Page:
Inflammation is now known to play a preeminent role in the pathogenesis of a variety of major medical disorders including cardiovascular disease, cancer, and diabetes, and there is now evidence that it also is involved in depression, bipolar disorder, and schizophrenia. Thus, multiple studies have revealed increased inflammatory markers including C-reactive protein and interleukin-6, as well as tumor necrosis factor, in patients with depression.25 Danese and colleagues26 have provided groundbreaking studies unequivocally demonstrating persistent increases in inflammatory markers in adults exposed to child abuse and neglect, and these findings have been replicated by our group.27

Finally, the long-term neurobiological consequences of child abuse and neglect in the central nervous system have been demonstrated directly by structural and functional brain imaging studies. This area is burgeoning and can be only briefly discussed. However, it is important to note that the myriad of studies that have reported structural and functional alterations in patients with major psychiatric disorders over the last 4 decades were largely conducted without the knowledge that early life trauma could and does exert profound effects on such measures. It is impossible to determine from those early studies of patients with bipolar disorder, depression, and schizophrenia what role early life trauma played in the results obtained. What is clear is that child abuse and neglect result in structural alterations in the hippocampus, amygdala, and several cerebrocortical areas, and, moreover, the effects are in part specific to the nature of the early abuse. Thus, we recently documented reduced cortical thickness in the somatosensory cortical area for genital sensation in women with childhood sexual abuse, a finding that is congruent with their often-repeated observations of diminished libido and anorgasmia.28 Emotional abuse was associated with structural alterations in emotional processing areas such as the anterior cingulate.28 Functional imaging studies, largely using functional magnetic resonance imaging, by our group29 and others30 have revealed alterations in brain areas that mediate emotional processing to provocative stimuli. Long-lasting changes in cognitive function, including executive function, are also seen in adults victimized during childhood.31 Coming full circle, the report by Etain et al4 demonstrating the profound negative consequences of child abuse and neglect on the course of bipolar disorder is of considerable importance because it not only contributes to the burgeoning database on the profound impact of child abuse and neglect on adult health but also raises a fundamentally important question: Do patients with early life trauma and mood disorders represent a unique endophenotype that requires, for optimal outcome, a unique treatment approach? As we uncover the precise neurobiological consequences of child abuse and neglect, rational and novel treatment strategies can be developed.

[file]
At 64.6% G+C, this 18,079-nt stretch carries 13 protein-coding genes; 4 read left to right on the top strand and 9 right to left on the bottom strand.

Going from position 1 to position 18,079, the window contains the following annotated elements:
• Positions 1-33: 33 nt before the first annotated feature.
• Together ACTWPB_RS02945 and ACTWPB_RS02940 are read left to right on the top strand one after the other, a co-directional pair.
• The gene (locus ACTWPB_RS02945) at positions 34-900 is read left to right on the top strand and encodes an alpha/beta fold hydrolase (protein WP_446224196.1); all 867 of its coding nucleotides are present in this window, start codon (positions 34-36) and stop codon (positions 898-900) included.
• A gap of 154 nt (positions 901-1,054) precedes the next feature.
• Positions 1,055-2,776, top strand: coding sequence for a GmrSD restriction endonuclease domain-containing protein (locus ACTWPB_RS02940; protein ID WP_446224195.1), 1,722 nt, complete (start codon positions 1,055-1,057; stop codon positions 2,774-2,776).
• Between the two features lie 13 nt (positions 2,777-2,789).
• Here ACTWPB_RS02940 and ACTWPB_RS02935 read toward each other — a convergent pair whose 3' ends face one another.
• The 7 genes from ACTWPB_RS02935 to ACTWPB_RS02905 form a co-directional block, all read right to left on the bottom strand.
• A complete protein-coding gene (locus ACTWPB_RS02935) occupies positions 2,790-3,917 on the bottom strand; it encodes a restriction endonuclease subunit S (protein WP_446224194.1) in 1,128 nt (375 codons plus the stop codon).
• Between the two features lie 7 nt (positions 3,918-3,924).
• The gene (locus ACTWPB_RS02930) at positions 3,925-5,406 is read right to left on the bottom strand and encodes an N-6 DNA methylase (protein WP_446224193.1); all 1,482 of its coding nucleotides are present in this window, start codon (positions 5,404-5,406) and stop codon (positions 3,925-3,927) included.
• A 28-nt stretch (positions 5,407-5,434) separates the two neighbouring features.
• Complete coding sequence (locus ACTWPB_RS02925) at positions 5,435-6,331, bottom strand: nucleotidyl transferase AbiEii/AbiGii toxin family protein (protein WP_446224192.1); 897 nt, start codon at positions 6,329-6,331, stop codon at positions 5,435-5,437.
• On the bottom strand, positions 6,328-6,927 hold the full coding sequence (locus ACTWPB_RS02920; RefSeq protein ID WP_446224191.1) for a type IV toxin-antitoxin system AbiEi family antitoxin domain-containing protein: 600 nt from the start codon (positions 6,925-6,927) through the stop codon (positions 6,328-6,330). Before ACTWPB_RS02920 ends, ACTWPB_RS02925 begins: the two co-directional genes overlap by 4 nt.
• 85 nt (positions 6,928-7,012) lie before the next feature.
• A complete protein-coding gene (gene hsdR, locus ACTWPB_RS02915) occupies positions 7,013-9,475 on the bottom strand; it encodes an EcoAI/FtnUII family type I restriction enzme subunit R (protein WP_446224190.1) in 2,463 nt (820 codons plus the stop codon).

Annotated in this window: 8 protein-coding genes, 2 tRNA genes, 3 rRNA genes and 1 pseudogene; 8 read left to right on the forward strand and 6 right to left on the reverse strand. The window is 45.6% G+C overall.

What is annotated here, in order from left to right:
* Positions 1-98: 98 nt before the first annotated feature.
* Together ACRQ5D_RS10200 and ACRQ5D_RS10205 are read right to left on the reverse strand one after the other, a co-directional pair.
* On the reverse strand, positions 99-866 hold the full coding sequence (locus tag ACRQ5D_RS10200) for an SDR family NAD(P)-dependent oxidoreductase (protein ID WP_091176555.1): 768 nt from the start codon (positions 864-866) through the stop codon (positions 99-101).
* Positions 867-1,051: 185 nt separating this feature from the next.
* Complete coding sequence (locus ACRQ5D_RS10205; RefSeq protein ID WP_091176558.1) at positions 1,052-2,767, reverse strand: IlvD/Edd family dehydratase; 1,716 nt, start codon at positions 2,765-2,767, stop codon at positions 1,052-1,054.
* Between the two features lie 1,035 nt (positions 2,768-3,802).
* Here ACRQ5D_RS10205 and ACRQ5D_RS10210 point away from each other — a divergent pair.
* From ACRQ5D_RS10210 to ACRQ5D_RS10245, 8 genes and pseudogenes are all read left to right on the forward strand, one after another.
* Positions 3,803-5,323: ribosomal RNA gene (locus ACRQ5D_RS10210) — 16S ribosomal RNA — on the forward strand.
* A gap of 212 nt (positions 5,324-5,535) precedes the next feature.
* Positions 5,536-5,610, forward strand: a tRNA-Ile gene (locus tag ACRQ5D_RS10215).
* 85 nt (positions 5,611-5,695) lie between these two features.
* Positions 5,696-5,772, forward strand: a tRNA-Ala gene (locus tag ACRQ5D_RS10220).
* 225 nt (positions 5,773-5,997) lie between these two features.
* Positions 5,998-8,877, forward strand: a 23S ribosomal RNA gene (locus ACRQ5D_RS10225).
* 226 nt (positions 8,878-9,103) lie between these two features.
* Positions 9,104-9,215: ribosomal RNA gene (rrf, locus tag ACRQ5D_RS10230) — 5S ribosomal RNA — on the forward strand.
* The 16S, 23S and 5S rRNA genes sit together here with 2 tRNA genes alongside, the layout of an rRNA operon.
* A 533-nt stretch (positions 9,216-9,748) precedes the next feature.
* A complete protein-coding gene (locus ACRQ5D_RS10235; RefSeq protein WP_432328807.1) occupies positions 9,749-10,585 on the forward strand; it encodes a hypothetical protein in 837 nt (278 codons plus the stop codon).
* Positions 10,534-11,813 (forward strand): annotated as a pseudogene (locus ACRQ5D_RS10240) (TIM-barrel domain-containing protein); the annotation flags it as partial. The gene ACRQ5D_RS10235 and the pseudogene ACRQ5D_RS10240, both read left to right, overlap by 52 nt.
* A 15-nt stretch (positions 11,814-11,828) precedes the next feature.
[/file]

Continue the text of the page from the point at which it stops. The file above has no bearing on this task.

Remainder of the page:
Author affiliations: Department of Psychiatry and Behavioral Sciences, Leonard M. Miller School of Medicine, University of Miami, Miami, Florida.

Potential conflicts of interest: Dr Nemeroff has received research support/grants from National Institutes of Health and Agency for Healthcare Research and Quality; has consulted for Xhale, Takeda, SK Pharma, Shire, Roche, Eli Lilly, Allergan, and Mitsubishi Tanabe; is a stockholder in CeNeRx BioPharma, PharmaNeuroBoost, Revaax, and Xhale; has other financial interests in CeNeRx BioPharma and PharmaNeuroBoost; has patents for a method and devices for transdermal delivery of lithium (US 6,375,990B1) and a method of assessing antidepressant drug therapy via transport inhibition of monoamine neurotransmitters by ex vivo assay (US 7,148,027B2); is on scientific advisory boards of American Foundation for Suicide Prevention (AFSP), CeNeRx BioPharma (2012), National Alliance for Research on Schizophrenia and Depression, Xhale, PharmaNeuroBoost (2012), Anxiety Disorders Association of America (ADAA), Skyland Trail, and AstraZeneca (2009); is on the boards of directors of AFSP, Mt Cook Pharma (2010), NovaDel (2011), Skyland Trail, Gratitude America, and ADAA; has income sources of or equity of $10,000 or more in AstraZeneca, PharmaNeuroBoost, CeNeRx BioPharma, NovaDel, Reevax, American Psychiatric Publishing, and Xhale; and has received honoraria and royalties from and served as an expert witness for various companies and organizations. Dr Seligman reports no potential conflict of interest.

Funding/support: None reported.


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31. Gould F, Clarke J, Heim C, et al. The effects of child abuse and neglect on cognitive functioning in adulthood. J Psychiatr Res. 2012;46(4):500-506. PubMed doi:10.1016/j.jpsychires.2012.01.005

Submitted: June 10, 2013; accepted June 10, 2013.

Corresponding author: Charles B. Nemeroff, MD, PhD, Department of Psychiatry and Behavioral Sciences, University of Miami Miller School of Medicine, 1120 Northwest 14 St, Ste 1455, Miami, FL 33136 (